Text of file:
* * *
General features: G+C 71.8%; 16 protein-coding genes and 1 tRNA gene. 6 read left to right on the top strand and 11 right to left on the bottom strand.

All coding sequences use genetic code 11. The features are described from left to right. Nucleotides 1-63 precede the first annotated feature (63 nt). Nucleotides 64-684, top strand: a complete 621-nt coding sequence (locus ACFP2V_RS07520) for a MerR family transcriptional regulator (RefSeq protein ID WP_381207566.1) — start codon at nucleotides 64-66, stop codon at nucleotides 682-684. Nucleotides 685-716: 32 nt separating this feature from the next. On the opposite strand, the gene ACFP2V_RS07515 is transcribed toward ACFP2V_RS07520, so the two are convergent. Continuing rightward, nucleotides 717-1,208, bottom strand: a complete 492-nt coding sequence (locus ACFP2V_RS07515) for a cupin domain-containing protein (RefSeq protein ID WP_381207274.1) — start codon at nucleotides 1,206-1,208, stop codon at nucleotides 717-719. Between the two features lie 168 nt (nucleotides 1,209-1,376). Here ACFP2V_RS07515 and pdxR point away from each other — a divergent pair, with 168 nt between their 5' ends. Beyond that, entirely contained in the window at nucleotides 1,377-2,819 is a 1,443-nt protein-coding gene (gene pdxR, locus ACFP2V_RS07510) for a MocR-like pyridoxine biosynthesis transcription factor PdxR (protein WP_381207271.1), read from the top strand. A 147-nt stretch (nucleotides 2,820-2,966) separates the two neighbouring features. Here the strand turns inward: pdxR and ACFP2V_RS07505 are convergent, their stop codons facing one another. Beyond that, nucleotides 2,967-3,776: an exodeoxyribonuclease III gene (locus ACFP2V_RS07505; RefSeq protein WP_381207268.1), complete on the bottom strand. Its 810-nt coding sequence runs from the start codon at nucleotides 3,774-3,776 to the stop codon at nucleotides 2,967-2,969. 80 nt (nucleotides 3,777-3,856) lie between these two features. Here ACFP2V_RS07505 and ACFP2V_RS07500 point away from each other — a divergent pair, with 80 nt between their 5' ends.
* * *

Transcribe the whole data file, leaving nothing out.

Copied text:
General features: G+C 71.8%; 16 protein-coding genes and 1 tRNA gene. 6 read left to right on the top strand and 11 right to left on the bottom strand.

All coding sequences use genetic code 11. The features are described from left to right. Nucleotides 1-63 precede the first annotated feature (63 nt). Nucleotides 64-684, top strand: a complete 621-nt coding sequence (locus ACFP2V_RS07520) for a MerR family transcriptional regulator (RefSeq protein ID WP_381207566.1) — start codon at nucleotides 64-66, stop codon at nucleotides 682-684. Nucleotides 685-716: 32 nt separating this feature from the next. On the opposite strand, the gene ACFP2V_RS07515 is transcribed toward ACFP2V_RS07520, so the two are convergent. Continuing rightward, nucleotides 717-1,208, bottom strand: a complete 492-nt coding sequence (locus ACFP2V_RS07515) for a cupin domain-containing protein (RefSeq protein ID WP_381207274.1) — start codon at nucleotides 1,206-1,208, stop codon at nucleotides 717-719. Between the two features lie 168 nt (nucleotides 1,209-1,376). Here ACFP2V_RS07515 and pdxR point away from each other — a divergent pair, with 168 nt between their 5' ends. Beyond that, entirely contained in the window at nucleotides 1,377-2,819 is a 1,443-nt protein-coding gene (gene pdxR, locus ACFP2V_RS07510) for a MocR-like pyridoxine biosynthesis transcription factor PdxR (protein WP_381207271.1), read from the top strand. A 147-nt stretch (nucleotides 2,820-2,966) separates the two neighbouring features. Here the strand turns inward: pdxR and ACFP2V_RS07505 are convergent, their stop codons facing one another. Beyond that, nucleotides 2,967-3,776: an exodeoxyribonuclease III gene (locus ACFP2V_RS07505; RefSeq protein WP_381207268.1), complete on the bottom strand. Its 810-nt coding sequence runs from the start codon at nucleotides 3,774-3,776 to the stop codon at nucleotides 2,967-2,969. 80 nt (nucleotides 3,777-3,856) lie between these two features. Here ACFP2V_RS07505 and ACFP2V_RS07500 point away from each other — a divergent pair, with 80 nt between their 5' ends.